Use of agent – based models in characterizing farm types and evolvement in smallholder dairy systems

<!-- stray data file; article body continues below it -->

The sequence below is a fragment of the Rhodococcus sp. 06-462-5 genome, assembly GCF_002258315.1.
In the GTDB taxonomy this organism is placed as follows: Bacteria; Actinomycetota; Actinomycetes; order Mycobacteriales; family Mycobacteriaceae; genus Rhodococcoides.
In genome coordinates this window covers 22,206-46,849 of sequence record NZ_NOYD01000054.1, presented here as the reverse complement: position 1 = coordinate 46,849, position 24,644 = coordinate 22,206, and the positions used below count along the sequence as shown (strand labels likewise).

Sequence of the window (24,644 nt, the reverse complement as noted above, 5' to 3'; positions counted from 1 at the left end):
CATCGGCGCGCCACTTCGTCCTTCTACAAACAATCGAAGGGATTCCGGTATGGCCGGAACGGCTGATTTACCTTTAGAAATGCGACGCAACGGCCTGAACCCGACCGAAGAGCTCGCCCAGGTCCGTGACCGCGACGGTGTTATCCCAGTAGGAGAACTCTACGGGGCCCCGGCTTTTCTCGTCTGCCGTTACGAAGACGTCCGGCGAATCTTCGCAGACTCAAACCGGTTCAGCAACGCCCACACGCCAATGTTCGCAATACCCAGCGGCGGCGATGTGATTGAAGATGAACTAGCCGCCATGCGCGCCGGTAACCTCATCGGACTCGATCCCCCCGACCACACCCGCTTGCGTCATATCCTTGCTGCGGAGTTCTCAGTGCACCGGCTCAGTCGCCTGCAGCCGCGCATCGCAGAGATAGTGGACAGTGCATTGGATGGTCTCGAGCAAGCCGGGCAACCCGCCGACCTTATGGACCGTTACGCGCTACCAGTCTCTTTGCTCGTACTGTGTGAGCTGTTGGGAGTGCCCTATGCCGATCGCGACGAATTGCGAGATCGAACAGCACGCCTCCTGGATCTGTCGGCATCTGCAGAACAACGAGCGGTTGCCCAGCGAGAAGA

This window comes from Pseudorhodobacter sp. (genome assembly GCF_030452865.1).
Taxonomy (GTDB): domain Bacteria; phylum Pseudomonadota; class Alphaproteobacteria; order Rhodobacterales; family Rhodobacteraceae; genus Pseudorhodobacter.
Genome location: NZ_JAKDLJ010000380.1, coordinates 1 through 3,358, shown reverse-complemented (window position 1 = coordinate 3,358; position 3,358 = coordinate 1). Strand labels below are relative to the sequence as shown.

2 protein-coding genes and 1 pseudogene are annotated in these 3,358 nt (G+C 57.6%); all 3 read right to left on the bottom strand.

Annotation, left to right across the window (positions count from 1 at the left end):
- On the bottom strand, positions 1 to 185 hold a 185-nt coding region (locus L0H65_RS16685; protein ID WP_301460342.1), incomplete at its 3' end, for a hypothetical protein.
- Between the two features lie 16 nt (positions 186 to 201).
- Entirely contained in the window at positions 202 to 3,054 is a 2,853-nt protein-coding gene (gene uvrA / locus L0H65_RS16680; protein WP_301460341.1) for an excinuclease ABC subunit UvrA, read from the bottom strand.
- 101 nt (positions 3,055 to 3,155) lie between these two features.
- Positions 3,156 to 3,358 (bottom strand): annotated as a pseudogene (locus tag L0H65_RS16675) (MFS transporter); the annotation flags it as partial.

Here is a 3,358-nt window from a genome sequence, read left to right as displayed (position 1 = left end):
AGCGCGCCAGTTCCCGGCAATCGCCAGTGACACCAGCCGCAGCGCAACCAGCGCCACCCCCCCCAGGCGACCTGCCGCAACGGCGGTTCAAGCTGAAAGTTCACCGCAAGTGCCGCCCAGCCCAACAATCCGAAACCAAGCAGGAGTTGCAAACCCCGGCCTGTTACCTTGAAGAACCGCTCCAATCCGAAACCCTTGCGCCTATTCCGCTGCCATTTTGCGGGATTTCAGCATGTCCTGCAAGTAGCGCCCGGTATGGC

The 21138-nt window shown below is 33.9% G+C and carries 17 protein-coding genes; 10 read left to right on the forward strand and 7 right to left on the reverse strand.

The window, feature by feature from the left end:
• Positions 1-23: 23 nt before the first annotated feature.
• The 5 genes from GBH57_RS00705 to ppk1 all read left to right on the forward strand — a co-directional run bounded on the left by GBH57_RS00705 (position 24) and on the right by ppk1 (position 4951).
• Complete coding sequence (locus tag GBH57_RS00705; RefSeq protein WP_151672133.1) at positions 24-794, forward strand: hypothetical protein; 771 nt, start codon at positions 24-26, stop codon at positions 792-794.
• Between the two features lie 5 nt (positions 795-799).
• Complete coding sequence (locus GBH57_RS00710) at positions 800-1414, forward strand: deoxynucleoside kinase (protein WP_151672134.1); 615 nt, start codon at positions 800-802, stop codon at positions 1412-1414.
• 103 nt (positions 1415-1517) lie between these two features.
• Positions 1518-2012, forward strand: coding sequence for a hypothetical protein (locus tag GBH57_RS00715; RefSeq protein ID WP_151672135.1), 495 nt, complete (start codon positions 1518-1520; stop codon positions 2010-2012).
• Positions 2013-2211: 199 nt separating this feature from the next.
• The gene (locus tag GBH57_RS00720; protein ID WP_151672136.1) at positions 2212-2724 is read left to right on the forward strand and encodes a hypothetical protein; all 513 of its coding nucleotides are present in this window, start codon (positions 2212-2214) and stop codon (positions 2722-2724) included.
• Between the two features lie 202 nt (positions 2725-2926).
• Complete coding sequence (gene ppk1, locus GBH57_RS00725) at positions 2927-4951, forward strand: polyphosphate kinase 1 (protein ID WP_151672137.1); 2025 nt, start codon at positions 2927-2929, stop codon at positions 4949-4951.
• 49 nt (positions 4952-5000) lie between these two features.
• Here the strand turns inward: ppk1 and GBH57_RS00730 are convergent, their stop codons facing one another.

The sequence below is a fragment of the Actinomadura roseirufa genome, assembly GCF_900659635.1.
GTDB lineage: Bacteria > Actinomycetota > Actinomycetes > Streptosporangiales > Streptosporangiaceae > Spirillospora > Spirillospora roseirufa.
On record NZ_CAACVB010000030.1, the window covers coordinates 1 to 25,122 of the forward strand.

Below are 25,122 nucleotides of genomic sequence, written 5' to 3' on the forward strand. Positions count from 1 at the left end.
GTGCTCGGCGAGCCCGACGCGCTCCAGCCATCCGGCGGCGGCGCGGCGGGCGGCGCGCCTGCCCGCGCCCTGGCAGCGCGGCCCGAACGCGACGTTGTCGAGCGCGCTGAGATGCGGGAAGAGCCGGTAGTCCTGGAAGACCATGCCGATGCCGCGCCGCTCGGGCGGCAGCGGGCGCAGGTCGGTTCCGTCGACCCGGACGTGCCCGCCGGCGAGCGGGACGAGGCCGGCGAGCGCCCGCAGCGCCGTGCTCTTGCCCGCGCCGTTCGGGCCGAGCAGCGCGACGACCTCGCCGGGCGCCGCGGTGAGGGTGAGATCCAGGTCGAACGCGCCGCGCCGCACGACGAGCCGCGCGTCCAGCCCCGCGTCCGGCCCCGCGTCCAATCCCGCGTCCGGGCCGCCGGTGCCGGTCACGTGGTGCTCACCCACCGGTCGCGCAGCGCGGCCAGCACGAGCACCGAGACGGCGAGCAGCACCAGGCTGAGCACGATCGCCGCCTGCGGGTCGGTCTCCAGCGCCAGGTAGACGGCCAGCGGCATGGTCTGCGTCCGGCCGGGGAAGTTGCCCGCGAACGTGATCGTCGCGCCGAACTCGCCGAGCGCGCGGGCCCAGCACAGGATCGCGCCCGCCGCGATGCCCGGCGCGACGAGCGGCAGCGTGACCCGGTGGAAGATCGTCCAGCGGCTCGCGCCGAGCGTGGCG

The ever-increasing demand for milk and dairy products has attracted research interventions on how milk yield can be increased for the context of smallholder farmers. While bearing significant contribution on milk production and fulfilment of the market demand, the smallholder dairy farmers are faced with challenges that hinder productivity. Among the challenges is the inadequate characterization of the dairy production systems and lack of knowledge on factors attributing to their growth. This has resulted in aggregation of the smallholder dairy farmers and lack of interventions tailored to suit particular farm types. By using Tanzania and Ethiopia as case studies, this research identified the main determinants for evolvement of smallholder dairy farmers. Evolvement in this research refers to, gradual increase in milk yield. The factors that determine evolvement for individual farm typologies were identified by using cluster and frequent pattern analysis. The differential influence of the identified determinants towards increase in milk yield was studied by using Agent-based modelling and simulation where each factor was observed. Six farm types were identified for Tanzania and four for Ethiopia. The characteristics of the farm types were enriched by frequent pattern analysis with confidence level 60% - 97%. Agentbased modelling revealed that, income and farm-based determinants influenced an increase of up to 7.58 litres above the average (13.62 ± 4.47) for Ethiopia. For Tanzania, farm and farmerbased determinants influenced an increase of up to 7.72 litres of milk above the average (12.7 ± 4.89). The identified determinants could predict up to 96% and 93% of the variances in milk yield for Tanzania and Ethiopia, respectively. There was an increase in milk yield based on the identified evolvement determinants; from baseline data average milk yield of 12.7 ± 4.89 and 13.62 ± 4.47 to simulated milk yield average of 17.57 ± 0.72 and 20.34 ± 1.16 for Tanzania and Ethiopia, respectively. Dairy development agencies should consider the disaggregation of dairy farmers and prioritization of the determinants identified in this research for evolvement of dairy farms. In future, it is important to develop a web or mobile application that can inform smallholder dairy farmers about the identified evolvement determinants to aid on-farm decision making.
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